This Schoolhouse was built right in the centre of the village in 1786 on an unused piece of land belonging to St. Assam’s Churchyard.

At that time, all traffic going through Raheny passed by its front door. The road from Killester to Howth veered down Watermill Road, thus avoiding crossing over the high banks of the Santry River and the old Rath. Built of stone and lime, with Irish style upper windows, it is reputed to have cost £150, all of which was paid for by Samuel Dick, of Violet Hill (later Edenmore House, now St. Joseph’s Hospital). It remained a schoolhouse up to about 1880. Lord Ardilaun had the building renovated. It was used as the Post Office and Dispensary for a while. This Dispensary was there up to 1915 or so.

Various people and families lived in the building over the years including the Gahan family who lived in it until the early 1960’s. In the latter part of the twentieth century it has acquired a commercial clientele, as a hairdressing salon, a bookmakers, shop and restaurants. After over 200 years Dick’s Charity Schoolhouse remains the oldest building in the village.


In 1790 Samuel Dick had 8 Crescent Cottages built on a small piece of land, which had been a potato garden owned by James Reilly and were built to accommodate his workers from nearby Violet Hill. The rent from these cottages was used to pay the salary of the master of his charity school. The present Board of Governors of Springdale School continues to receive rent from seven of these cottages.


From branches in Harristown and Dubber, and with small inflows from Dublin Airport lands, the Santry River travels via Sillogue, to Santry Demense, now a public park where it forms a lake.

There was until recent times a holy well on its banks near the old St. Brendan’s Church site (now featuring the Church of Ireland church of St. John the Evangelist); the well site is marked by a tree and the waters are now drained into the river. The river runs alongside Edenmore in northern Raheny, and then, with a meandering stretch including a railway bridge, passes Raheny’s big Catholic Church, where water from the covered Holy Well of St. Assam joins. The Santry then goes under a bridge on the Howth Road (recently provided with lighting and viewing points) in the modern centre of Raheny and another on the old Main Street. It passes between the adjoining housing estates of Avondale and Maywood, and Manor House School, and comes to the old Bettyglen Estate, then to the sea.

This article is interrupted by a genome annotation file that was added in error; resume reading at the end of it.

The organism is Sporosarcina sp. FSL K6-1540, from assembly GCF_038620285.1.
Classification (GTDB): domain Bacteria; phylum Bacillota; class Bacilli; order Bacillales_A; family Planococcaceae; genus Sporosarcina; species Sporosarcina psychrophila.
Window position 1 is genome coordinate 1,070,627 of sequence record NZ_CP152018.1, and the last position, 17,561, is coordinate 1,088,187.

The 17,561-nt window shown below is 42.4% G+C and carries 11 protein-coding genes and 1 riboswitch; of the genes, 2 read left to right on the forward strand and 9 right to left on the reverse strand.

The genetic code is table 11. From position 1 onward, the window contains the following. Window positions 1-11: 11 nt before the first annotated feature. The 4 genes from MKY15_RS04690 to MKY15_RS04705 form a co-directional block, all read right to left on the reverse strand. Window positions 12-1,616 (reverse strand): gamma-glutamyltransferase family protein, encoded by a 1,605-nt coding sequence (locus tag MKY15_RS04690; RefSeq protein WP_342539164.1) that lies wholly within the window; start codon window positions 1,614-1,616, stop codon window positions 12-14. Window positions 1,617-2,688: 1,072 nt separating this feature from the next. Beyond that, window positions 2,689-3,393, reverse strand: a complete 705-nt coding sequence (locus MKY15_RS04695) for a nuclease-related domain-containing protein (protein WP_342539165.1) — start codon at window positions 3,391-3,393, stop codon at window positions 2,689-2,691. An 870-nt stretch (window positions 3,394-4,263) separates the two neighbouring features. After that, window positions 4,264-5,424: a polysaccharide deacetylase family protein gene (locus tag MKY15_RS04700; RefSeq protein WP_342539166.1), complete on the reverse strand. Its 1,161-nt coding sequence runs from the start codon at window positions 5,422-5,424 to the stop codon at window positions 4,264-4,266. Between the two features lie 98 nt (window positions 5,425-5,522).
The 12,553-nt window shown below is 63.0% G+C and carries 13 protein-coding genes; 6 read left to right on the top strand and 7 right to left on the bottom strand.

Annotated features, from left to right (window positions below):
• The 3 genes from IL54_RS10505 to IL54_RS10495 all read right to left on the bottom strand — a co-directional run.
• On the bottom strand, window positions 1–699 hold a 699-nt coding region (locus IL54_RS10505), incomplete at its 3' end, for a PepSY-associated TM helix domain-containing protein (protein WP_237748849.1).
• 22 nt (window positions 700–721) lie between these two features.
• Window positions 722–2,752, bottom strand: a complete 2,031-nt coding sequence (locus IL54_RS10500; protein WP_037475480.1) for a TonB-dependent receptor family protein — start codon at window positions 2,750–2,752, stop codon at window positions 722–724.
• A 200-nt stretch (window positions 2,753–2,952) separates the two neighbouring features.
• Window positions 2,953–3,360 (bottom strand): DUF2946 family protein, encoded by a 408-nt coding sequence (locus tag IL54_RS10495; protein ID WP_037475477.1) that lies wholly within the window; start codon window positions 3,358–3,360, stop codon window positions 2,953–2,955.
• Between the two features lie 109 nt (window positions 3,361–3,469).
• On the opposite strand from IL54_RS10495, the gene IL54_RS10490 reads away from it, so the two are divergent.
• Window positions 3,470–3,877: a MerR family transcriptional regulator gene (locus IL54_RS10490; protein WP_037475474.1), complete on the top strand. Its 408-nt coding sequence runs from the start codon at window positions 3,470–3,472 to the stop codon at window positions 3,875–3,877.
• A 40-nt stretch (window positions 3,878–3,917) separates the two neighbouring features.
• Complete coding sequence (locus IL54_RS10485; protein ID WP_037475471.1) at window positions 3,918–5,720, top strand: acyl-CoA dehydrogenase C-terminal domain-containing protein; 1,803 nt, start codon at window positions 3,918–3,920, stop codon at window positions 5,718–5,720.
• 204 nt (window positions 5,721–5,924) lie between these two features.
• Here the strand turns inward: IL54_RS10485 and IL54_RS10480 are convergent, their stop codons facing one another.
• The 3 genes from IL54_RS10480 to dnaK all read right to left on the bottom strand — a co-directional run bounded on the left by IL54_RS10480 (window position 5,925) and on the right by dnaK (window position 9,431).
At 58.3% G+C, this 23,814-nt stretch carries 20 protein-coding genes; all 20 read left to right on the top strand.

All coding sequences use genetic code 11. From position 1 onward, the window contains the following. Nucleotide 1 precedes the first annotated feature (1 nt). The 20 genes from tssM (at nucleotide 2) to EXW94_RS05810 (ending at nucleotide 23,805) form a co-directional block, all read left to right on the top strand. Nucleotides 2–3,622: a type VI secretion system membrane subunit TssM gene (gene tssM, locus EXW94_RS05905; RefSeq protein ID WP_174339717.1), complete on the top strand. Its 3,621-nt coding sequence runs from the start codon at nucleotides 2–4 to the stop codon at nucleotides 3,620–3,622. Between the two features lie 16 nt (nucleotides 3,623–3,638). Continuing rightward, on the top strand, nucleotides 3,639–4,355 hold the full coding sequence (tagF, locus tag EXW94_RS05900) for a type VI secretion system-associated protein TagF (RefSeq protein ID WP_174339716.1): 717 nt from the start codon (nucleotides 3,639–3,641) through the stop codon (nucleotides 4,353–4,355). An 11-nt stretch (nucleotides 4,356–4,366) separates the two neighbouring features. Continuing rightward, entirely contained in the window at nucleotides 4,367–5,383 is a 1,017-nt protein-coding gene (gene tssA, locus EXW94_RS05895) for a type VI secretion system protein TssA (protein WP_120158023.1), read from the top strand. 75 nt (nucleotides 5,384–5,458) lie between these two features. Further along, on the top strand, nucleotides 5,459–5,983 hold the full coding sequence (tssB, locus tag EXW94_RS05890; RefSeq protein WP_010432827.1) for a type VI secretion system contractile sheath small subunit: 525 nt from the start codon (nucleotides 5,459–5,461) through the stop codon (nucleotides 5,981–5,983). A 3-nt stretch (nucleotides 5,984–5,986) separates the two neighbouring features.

The Naniken runs through old Raheny glebe lands and into St. Anne’s Park, passing the City’s arboretum, and flowing through a valley redesigned for Lord Ardilaun, under a number of rustic bridges (a high metal bridge to a “temple folly” was removed in modern times).


The school on this site, beside the railway bridge on Station Road, commenced about 1838. It is not known whether an existing outhouse on a new school was built at this date. The school was rebuilt during 1875 or 1876. The ground floor consisted of a classroom, teacher’s kitchen and sitting room, while upstairs, there were two bedrooms. It remained operational as a school up to 1962 when the new Springdale National School was opened. It is now used as a Montessori School.


For over 300 years Raheny had no Catholic Church. North of the Tolka eight parishes were grouped to form the parish of Coolock. These were Clontarf, Raheny, Killester, Coolock, Drumcondra, Glasnevin, Artane and Santry. The Raheny parishioners, during that time, had to travel either to Clontarf, Coolock or Fairview in order to worship.

In 1859 the first stone of St. Assam’s was laid and at the same time an appeal fund was set up to build the Church, contributions were received from both Catholics and Protestants alike.

On the 3rd of July, 1864, St. Assam’s was solemnly blessed and opened by Archbishop (later Cardinal) Paul Cullen. The Parish Priest was Canon Rooney V.F., and the architect was Patrick Byrne. St. Assam’s served the needs of the Raheny parishioners up to 1962, when the Church of Our Lady Mother of Divine Grace was blessed and consecrated by Archbishop John Charles McQuaid on Sunday July 22, 1962.